Source: Teachers and Teaching: theory and practice, Vol. 22, No. 2, 219–234, 2016
(Reviewed by the Portal Team)
This study aimed to identify what mentors observe and record as pertinent towards providing feedback.
The participants were 24 mentors. The mentors were experienced teachers (19 females and five males), who participated in mentoring for effective teaching (MET) professional development programme.
The mentors were asked to watch a video-recorded lesson of a final-year preservice teacher (mentee).
The author asked each mentor to view the lesson and write about their open observations. The mentors were also asked to provide notes about the mentee’s questioning of students, as if being the preservice teacher’s mentor observing his practices.
The results revealed that mentors’ observations with both positive and constructive criticisms clustered around three broad dimensions, namely: (1) visual, (2) auditory and (3) conceptual. For example, positive feedback from mentors included distinct visual observations, such as teacher movement, preparation, Information Communication Technology (ICT) visuals and the use of a whiteboard. The auditory signs involved aspects such as questioning students, use of students’ names, providing clear instructions and brainstorming prior knowledge.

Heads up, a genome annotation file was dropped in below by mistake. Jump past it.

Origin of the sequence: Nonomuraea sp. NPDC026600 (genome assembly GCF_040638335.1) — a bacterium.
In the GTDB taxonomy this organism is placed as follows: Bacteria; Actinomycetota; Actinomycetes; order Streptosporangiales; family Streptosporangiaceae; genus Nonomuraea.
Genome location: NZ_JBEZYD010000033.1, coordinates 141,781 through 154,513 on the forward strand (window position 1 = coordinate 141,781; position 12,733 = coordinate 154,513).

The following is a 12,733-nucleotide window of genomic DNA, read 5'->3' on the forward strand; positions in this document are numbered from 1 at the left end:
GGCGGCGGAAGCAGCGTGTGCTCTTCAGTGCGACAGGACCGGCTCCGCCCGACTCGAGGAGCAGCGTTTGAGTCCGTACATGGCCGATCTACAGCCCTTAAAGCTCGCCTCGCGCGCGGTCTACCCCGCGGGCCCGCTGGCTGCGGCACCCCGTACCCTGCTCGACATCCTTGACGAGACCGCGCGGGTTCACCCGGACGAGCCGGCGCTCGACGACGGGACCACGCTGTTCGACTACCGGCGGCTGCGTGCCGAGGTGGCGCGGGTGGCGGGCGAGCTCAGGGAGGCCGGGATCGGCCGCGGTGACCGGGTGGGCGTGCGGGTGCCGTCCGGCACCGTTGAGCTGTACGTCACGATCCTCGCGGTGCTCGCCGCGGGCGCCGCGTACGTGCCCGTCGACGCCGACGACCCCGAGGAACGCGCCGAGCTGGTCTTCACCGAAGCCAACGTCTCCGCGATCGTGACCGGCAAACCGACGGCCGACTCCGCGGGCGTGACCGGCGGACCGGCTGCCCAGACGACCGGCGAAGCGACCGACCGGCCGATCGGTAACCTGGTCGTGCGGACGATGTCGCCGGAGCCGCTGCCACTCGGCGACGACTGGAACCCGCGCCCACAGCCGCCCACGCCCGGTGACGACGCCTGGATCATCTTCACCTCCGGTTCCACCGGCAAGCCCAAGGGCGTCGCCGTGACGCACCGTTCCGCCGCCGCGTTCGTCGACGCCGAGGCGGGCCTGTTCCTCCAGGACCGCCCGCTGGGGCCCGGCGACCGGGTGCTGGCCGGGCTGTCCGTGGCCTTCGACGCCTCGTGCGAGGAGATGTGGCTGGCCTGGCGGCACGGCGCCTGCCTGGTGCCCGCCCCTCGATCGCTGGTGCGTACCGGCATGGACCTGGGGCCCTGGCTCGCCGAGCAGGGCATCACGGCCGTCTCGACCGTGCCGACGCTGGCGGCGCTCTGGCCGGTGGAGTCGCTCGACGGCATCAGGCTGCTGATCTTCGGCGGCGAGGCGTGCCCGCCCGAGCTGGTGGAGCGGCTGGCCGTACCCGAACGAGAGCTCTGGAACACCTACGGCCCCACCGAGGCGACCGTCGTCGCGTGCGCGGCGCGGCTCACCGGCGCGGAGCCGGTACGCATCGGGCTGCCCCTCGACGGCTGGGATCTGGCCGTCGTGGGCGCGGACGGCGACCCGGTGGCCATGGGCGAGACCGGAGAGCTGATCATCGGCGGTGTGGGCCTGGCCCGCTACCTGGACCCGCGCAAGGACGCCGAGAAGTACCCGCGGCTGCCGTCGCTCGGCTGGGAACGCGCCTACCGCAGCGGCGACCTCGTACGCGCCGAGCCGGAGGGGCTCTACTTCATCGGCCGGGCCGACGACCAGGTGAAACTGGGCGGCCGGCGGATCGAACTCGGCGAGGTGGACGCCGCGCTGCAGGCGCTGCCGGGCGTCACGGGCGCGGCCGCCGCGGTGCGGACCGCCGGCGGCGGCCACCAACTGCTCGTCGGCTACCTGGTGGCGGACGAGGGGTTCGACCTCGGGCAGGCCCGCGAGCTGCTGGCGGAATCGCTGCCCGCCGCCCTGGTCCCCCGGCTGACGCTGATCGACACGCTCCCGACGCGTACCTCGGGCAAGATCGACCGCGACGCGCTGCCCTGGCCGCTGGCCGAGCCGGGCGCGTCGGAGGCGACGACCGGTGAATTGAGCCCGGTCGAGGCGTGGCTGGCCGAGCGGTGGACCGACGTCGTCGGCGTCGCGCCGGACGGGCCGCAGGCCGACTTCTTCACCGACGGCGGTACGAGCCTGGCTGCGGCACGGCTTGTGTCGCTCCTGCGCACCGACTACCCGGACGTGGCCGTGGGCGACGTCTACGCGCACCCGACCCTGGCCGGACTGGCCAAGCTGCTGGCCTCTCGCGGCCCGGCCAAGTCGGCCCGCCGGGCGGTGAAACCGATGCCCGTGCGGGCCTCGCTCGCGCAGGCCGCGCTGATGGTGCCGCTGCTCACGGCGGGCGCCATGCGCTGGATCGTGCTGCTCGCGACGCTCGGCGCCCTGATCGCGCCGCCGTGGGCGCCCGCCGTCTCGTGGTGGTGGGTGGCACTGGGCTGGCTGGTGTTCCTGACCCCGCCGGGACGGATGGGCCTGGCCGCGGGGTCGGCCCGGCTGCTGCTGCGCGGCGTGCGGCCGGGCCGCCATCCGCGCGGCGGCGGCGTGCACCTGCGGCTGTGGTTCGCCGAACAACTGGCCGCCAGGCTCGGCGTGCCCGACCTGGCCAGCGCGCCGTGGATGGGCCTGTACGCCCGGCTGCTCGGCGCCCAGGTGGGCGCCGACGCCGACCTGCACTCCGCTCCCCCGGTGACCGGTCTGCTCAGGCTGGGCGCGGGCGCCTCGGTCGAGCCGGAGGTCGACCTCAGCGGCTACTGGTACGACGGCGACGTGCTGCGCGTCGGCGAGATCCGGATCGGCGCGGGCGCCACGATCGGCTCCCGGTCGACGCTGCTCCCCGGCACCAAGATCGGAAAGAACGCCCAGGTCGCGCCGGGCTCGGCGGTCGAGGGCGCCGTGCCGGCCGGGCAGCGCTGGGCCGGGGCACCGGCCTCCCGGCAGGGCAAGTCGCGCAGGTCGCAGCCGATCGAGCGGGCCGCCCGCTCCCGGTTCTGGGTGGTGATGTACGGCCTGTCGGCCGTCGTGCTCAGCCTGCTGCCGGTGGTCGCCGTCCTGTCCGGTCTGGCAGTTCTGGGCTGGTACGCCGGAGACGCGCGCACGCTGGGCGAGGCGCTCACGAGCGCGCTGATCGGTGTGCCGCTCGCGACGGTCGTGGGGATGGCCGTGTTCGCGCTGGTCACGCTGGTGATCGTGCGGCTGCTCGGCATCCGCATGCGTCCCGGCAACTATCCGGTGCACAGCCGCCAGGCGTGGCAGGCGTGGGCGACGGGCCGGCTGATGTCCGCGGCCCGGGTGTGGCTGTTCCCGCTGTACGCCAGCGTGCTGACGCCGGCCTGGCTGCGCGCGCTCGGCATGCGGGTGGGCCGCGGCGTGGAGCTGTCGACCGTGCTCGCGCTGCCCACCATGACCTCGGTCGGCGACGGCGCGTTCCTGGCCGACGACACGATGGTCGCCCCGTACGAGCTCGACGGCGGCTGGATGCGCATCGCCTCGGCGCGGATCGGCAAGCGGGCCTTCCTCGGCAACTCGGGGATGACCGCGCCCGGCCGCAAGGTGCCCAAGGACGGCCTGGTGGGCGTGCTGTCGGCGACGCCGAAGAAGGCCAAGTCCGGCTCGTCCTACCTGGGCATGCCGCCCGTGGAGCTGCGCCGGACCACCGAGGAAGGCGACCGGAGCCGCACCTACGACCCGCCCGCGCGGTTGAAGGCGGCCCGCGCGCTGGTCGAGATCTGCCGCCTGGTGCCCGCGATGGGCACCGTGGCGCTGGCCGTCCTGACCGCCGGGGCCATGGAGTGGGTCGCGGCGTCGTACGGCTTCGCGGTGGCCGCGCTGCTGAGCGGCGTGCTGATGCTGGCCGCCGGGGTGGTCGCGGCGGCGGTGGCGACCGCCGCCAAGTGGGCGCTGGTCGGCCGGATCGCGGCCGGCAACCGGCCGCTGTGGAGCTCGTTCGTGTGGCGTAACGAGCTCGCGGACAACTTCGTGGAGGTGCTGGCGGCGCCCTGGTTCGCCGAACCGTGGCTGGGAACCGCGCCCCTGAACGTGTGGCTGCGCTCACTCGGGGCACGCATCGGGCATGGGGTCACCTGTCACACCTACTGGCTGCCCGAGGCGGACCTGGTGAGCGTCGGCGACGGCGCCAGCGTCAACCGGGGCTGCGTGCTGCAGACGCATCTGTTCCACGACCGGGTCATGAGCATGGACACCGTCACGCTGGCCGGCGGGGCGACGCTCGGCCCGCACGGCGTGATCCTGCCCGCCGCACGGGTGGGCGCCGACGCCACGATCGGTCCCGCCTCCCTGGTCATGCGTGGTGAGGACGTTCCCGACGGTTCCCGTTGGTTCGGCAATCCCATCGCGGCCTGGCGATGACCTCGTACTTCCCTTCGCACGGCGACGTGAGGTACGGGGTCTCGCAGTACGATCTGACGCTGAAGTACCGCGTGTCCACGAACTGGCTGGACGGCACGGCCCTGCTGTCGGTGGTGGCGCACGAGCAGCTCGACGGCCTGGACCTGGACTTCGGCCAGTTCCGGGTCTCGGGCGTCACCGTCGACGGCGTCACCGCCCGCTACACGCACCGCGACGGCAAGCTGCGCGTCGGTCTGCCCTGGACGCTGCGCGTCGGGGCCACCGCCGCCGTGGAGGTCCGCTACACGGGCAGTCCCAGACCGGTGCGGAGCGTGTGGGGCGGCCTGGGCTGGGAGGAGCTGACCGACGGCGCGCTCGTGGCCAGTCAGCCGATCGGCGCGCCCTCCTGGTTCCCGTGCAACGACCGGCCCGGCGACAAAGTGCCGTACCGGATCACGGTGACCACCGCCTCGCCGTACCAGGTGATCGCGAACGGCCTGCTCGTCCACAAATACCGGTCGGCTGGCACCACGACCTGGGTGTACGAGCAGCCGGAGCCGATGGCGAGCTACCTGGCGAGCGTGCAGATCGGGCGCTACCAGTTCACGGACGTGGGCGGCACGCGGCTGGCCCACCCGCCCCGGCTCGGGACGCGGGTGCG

The findings reveal that the mentors’ constructive criticisms were mainly based around the auditory dimension (e.g. complex instructions, voice tone/volume, paraphrasing, vocabulary scaffolding and language usage).
Furthermore, the mentors' were also asked to focus on on the mentee’s questioning.
The results revealed that open and closed questions were considered a positive aspect of the mentee’s questioning.
The author concludes that mentors need to be supported through professional development programmes that provide them with observational skills. For example, uncovering items within the three dimensions for observation (visual, auditory and conceptual) can be embedded in mentoring programmes to advance mentors’ decisions about how and what to observe.